A garden discovery:

Whilst gardening in 1 Sholebroke cottage I found a gold plated livery button. This simple find it took me on a voyage of discovery about Sholebroke and its history:

I didn’t know much about the history of the area and so searched  to find where the button could have come from. I did know that 1 Sholebroke cottage was either the butler or the house keepers cottage and  I knew that Sholebroke  Lodge was built by Hon Charles Fitzroy in 1805.

A quick post to facebook and a friend suggested it was a livery button

I then found a great site called Livery Buttons Identified that had all sorts of information about livery buttons but unfortunately not the design that I had: https://sites.google.com/site/liverybuttonsidentified/

After many days of searching, not all at the same time i may add,  I came across this: a family crest finder and the Oliver Name came up.

The button was obviously the Oliver family crest but now I needed to find out who in the Lodge was called Oliver.

Google came to the rescue and I found  lots of references to Captain R.V. Oliver and E.E. Oliver at Sholebroke Lodge with regards to Short horn cattle. ( I have concluded that the E. E. is an error) Well this was fascinating and I was transfixed finding the connection between my button and the lodge.

Click on the image to read the full text of Shorthorn Herds of England  – search Sholebroke, Whittlebury, Penhryn and Oliver. There are lots of interesting facts.

Some key extracts are here:

So the Oliver family were world famous breeders of Short Horn cattle – many of which went to America and Mr Oliver spent a considerable amount of time in America it seems (Which back then was a huge trip).

Now my attention turned to the Lord Penhryn because in my searches for livery linked Penhryn and Sholebroke.

Fast forward to my findings:

To cut a long story short I have  worked out what I think is the history of ownership of the lodge I just need to fill in the detail of the dates. Any one know any more info – If so email me at jhc[at]jhc.me

1805- Hon Charles Fitzroy

1843? A. G Robarts

?- 1885 Captain Robert Edmund Oliver  died 1885 (see church record below)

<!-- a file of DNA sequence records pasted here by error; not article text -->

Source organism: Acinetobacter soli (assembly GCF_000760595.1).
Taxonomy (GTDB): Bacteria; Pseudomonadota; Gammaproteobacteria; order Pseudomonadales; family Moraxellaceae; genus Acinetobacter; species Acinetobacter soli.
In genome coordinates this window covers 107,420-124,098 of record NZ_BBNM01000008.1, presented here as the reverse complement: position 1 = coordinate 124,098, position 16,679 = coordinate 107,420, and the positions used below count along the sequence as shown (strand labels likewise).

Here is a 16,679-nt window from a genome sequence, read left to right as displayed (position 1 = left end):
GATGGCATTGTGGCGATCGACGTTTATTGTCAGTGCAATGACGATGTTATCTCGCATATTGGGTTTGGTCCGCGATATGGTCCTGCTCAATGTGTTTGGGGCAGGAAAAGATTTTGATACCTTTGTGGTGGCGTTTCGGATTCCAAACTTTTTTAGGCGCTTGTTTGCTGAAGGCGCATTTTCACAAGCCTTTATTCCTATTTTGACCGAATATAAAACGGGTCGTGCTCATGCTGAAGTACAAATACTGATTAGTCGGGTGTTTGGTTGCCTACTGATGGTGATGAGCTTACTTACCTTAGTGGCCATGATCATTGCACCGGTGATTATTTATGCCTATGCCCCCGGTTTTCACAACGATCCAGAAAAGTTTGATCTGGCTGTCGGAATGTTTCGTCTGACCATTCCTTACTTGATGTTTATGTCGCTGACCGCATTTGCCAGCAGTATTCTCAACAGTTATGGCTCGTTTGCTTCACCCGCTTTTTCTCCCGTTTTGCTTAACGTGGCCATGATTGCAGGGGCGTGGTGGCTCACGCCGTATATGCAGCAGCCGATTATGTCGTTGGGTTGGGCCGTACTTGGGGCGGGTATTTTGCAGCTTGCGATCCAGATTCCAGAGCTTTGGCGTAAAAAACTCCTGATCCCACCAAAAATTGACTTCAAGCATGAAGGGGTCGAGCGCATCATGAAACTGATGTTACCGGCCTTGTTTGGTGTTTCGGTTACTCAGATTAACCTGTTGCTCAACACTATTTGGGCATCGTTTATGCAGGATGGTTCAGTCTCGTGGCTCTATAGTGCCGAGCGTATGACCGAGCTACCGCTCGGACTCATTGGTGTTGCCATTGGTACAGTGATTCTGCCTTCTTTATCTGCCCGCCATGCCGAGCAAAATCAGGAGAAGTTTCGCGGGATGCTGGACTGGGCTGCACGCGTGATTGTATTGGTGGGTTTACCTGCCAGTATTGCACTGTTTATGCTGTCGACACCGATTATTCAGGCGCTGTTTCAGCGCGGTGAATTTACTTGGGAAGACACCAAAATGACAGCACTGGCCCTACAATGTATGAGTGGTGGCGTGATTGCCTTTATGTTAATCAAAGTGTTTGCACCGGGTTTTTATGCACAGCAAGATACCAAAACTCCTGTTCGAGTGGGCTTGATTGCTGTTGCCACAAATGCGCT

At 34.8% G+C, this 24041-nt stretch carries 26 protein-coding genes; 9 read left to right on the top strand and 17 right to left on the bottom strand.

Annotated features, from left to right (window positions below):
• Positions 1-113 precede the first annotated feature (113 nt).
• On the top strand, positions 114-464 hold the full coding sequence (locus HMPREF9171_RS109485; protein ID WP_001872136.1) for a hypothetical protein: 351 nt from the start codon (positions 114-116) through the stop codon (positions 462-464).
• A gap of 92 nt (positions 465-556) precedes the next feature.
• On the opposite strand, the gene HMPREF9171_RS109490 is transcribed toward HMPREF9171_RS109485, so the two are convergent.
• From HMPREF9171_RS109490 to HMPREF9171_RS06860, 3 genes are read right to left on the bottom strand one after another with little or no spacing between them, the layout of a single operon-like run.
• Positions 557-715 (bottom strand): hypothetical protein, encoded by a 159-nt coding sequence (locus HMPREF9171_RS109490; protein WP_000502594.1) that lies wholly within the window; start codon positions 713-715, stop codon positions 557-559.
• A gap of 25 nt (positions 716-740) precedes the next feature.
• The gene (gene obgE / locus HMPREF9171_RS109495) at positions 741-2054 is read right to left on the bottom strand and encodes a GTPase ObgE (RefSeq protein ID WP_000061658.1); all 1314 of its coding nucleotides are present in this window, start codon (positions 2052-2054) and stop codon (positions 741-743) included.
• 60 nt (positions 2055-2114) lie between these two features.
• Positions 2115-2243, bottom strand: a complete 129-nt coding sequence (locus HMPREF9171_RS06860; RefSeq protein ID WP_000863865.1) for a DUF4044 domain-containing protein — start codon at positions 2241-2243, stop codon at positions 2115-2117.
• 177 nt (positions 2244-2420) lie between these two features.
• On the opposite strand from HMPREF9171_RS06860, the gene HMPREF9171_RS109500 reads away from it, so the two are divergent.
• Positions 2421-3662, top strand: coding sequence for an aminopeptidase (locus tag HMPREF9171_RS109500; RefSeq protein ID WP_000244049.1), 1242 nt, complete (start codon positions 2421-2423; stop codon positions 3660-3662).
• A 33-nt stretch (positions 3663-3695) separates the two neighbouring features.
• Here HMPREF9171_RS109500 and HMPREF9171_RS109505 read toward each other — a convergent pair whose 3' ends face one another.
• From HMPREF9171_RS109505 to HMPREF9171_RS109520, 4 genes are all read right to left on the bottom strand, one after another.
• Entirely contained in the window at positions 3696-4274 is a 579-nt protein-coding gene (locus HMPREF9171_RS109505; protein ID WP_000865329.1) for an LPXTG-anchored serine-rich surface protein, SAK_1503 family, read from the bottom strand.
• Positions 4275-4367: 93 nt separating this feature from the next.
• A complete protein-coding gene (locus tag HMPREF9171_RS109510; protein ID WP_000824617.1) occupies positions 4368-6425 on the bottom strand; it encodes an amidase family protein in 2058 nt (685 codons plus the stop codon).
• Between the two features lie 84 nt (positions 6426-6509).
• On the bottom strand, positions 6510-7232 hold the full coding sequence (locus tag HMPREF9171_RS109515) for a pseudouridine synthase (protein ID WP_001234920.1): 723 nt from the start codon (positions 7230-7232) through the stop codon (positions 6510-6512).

Oliver Robert Edmund B1.03 12.03.1885 68 Farmer Sacred to the memory of Robert Edmund Oliver – Born Dabrington Hall Yorkshire June 29th 1816 – Died at Sholebrooke Lodge March 12th 1885

1895  Lady Eleanor Cecily Clifton, of Sholebrooke Lodge died – Recorded in the Buckingham Advertiser 1 Dec 1894 – Sholebrook Spelling.

1905 – 1967 Lieutenant-Colonel F Douglas Pennant, 5th Baron Penrhyn, Lord Penryn.

1967-2015 Mr and Mrs B Fenwick

2015- Mr and Mrs J Satchell

In the meantime I came across a Stubbs  Painting – mentioning Sholebroke:  “Joseph Smyth born 1723 in Sholebroke, Northants” – But that is before the Lodge was built and will have to wait for some further investigation. I have no found more information on Joseph Smyth Click here

Stubbs, George; Joseph Smyth Esquire, Lieutenant of Whittlebury Forest, Northamptonshire, on a Dapple Grey Horse

Update:

We were looking around the Whittlebury Church graveyard (as you do) When my wife decided to clear the moss off of one of the large graves behind the church.

She then discovered that this was the grave of Robert E Oliver.  The owner of the  Livery Button that was found in our garden

The grave reads:

Robert Edmund Oliver

Born at Darrington Hall

Yorkshire June 29 1816

Died at Sholebroke Lodge

March 12 1885

It was great to close the loop from finding his Livery Button to the grave that he was buried in.

Here is a pic of the Oliver crest on the livery button – slightly cleaned up: